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Military Fantasy Books

The Military Fantasy sub-genre has a descriptive name, but that does not mean all Fantasy stories with military elements are part of this sub-genre. Military Fantasy is specifically about military life and may focus on a solider or a group who is part of a military.

Military Fantasy can get a bit of a bad rap because there are so many books within the sub-genre, that plots and characters seem to repeat. However, in more recent years, Military Fantasy has seen a reboot of sorts—bringing in more realistic elements and pulling itself out of the rut—it's not all knights in armor, wizards with fireballs, and dragons anymore. Military Fantasy has been pulled into the contemporary age of Fantasy literature.

Some of the more popular fantasy subgenres (epic fantasy, high fantasy, etc) often include strong "military elements", though might not be categorized specifically as "military fantasy" because they don't focus only about military life, a company of soldiers, or war.

Military Fantasy Characteristics

  • Level of Magic

Moderate. Magic is used in place of weapons and armor, specifically artillery and air power.

  • Level of Grand Ideas and Social Implications

Variable. The exploration of ideas in Military Fantasy can take a back seat to battle descriptions, but not always. In fact, there are several common ideas that writers of Military Fantasy explore: group dynamics, good versus evil, and the morality of war.

  • Level of Characterization

Variable. Military Fantasy presents situations that change characters—characters will learn something, good or bad, from warfare. However, as a cautionary note, Military Fantasy does run the risk of using stock characters, the good guys who are good and have some special ability and the bad guys who are evil—not too much complexity here.

  • Level of Plot Complexity

High. Military Fantasy stories are very plot driven. Detailed plots focusing on the nitty gritty of battle are the norm.

  • Level of Violence 

High. Here comes the calvary! It's the military so there will be plenty of of violence, battles, fighting, and the descriptions of these maneuvers will be detailed.

Related Fantasy Subgenres

Epic Fantasy. Most Military Fantasy will have an epic battle. In actuality, both of these sub-genres blend well together. Epic battles for good and evil—what could be more entertaining? Series Fantasy. Military Fantasy often spends a great deal of time world-building, which makes it a breeding ground for series development. For example, the Malazan world was co-created by Steven Erikson and Ian Cameron Esslemont for a roleplaying campaign; both authors have written novels set in the Malazan world.

Gritty Fantasy. This style of fantasy (it's more a style than a distinct subgenre we feel) often incorporates a heavy dose of military life or might feature specifically about a company of soldiers in a morally ambiguous world where right and wrong are hard to define. "Gritty" is a style that's often combined with a specific fantasy subgenre to produce an overall tone, feeling, or setting that the action, characters, and world takes place in. Martin's A Game of Thrones would be considered a gritty epic fantasy and Glen Cook's The Black Company would be considered the quintessential gritty Military Fantasy.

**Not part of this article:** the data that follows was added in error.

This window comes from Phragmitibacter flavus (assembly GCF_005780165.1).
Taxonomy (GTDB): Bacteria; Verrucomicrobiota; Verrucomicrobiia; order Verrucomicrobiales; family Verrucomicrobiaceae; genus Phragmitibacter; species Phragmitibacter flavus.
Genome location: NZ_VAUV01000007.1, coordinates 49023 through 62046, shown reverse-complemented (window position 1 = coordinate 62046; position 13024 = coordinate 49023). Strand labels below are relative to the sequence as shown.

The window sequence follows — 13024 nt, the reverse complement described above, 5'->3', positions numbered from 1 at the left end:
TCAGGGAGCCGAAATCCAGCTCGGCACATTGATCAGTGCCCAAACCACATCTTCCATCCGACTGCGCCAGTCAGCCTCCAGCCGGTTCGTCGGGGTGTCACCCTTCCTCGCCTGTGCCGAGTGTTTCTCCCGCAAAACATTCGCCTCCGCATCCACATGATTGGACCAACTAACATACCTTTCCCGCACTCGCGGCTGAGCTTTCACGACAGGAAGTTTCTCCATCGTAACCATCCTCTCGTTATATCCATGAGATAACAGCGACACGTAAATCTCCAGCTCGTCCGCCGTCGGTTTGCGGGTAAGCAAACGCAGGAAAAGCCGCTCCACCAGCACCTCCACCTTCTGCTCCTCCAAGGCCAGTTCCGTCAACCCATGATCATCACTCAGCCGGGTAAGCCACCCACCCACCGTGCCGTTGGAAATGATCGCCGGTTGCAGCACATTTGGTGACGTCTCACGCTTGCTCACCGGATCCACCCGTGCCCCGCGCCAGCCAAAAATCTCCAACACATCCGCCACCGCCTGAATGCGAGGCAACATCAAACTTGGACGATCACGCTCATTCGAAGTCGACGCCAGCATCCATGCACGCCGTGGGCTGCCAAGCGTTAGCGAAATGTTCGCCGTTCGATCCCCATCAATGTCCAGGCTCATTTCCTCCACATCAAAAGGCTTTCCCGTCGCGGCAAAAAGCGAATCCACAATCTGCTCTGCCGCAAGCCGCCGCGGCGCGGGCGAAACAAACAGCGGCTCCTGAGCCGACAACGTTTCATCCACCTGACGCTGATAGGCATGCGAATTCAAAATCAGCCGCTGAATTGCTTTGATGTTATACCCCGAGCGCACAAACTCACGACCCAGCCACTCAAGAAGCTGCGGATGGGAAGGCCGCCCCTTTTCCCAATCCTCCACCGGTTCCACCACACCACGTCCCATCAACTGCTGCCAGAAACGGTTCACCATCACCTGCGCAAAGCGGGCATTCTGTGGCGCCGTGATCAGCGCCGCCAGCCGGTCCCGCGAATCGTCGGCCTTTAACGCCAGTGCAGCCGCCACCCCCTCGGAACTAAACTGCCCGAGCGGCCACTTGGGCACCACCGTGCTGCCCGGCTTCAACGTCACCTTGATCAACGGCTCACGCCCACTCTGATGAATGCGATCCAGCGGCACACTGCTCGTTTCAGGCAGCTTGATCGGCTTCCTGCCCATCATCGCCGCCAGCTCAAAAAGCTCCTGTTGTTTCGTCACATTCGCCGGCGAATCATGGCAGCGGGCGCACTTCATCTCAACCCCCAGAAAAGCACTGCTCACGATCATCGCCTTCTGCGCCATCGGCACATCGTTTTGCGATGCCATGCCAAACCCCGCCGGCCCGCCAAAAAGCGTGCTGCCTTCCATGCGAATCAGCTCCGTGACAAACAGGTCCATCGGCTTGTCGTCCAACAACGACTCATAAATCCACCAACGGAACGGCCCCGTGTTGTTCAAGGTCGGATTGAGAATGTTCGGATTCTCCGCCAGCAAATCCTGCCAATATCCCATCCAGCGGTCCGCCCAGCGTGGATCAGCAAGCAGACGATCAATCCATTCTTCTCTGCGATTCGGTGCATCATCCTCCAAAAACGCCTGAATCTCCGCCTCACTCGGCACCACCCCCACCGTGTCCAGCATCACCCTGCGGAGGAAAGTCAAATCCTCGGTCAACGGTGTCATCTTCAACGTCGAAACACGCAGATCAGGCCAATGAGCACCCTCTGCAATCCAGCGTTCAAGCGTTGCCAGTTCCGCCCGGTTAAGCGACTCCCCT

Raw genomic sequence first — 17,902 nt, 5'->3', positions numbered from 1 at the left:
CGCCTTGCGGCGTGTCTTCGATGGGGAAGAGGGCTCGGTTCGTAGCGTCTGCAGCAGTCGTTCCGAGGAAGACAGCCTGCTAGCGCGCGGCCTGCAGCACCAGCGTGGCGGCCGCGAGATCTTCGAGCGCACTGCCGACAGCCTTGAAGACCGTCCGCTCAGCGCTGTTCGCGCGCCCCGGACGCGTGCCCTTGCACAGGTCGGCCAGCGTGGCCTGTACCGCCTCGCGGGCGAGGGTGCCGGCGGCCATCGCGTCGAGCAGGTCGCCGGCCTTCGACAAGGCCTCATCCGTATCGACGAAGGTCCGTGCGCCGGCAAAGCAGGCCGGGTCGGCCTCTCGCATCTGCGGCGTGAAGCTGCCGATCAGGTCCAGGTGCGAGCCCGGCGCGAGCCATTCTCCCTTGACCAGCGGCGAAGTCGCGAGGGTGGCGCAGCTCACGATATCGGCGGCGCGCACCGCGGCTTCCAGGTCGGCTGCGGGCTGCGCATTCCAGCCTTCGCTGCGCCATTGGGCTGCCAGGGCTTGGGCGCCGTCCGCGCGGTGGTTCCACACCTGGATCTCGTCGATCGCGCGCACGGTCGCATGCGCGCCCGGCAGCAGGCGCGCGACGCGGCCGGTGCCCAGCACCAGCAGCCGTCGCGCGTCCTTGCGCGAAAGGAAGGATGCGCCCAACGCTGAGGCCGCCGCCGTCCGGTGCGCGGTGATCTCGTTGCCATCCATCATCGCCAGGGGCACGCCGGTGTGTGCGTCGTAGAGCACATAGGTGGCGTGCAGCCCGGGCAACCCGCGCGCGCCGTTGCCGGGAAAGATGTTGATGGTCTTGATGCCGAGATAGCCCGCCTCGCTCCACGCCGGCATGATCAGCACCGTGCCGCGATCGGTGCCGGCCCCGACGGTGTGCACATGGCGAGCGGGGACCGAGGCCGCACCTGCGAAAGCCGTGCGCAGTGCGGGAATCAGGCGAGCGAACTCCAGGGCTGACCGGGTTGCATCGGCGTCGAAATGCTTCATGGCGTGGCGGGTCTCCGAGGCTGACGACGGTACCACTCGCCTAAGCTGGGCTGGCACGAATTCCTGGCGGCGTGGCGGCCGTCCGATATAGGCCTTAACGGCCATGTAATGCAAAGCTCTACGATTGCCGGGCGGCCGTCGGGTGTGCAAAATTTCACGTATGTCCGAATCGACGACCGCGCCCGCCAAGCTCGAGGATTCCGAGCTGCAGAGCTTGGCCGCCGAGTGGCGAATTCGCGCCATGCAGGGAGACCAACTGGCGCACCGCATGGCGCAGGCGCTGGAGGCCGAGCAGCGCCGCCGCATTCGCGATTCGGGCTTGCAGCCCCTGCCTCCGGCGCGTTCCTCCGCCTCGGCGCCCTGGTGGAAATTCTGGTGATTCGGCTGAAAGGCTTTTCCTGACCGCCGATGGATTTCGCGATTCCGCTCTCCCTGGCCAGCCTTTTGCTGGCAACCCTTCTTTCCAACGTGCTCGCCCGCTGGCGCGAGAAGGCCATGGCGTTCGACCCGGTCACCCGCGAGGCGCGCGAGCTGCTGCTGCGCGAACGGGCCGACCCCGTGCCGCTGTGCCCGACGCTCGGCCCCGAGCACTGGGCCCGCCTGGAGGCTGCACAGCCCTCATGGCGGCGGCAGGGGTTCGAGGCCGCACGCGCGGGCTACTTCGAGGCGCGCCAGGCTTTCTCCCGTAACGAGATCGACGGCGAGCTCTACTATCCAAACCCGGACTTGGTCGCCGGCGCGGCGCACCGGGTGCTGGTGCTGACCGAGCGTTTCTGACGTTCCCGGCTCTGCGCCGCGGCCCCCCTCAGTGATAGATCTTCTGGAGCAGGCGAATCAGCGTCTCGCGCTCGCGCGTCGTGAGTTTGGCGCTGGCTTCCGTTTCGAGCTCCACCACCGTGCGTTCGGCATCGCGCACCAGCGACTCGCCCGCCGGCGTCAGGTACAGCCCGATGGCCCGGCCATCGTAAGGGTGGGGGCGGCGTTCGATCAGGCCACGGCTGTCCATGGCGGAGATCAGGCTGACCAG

Popular Military Fantasy Books Books

By Glen Cook. Cook has real-life naval experience and this series benefits from that experience—realistic, gritty, amoral harsh, from battle sequences to characterizations.

By Joe Abercrombie. This series takes place in an epic fantasy world at war and contains gritty violence and realistic characters.

By Steven Erikson. A grand and epic series with a huge cast of characters with epic battles, sieges, mages, and carnage.

By James Barclay. Barclay's series presents large scale, detailed battles in setting that is more realistic. This series begins as an empire gears up for war and magic is just being discovered.

By Myke Cole. This novel is praised for its accurate portrayal of military life. The story is a mix of realistic military life and fantasy elements. Magic is new to this world, and those whose magical powers have awakened are ill-trained to manage their powers.

By Elizabeth Moon. A significant series because the protagonist is a woman—not exactly common in Military Fantasy. Battles are plenty, but characterization is really the focus.

By KJ Parker. What happens to soldiers after the war is fought? This book tells the story of five veterans and some secrets too.

By KJ Parker. What happens to soldiers after the war is fought? This book tells the story of five veterans and some secrets too.

By Harry Turtledove. A six volume series that is more or less WWII with dragons and other fantastical monsters.

By R. Scott Bakker. The first novel in the Prince of Nothing series, this is a philosophical book that takes place well after one apocalypse with another looming, and brings religion into the fold.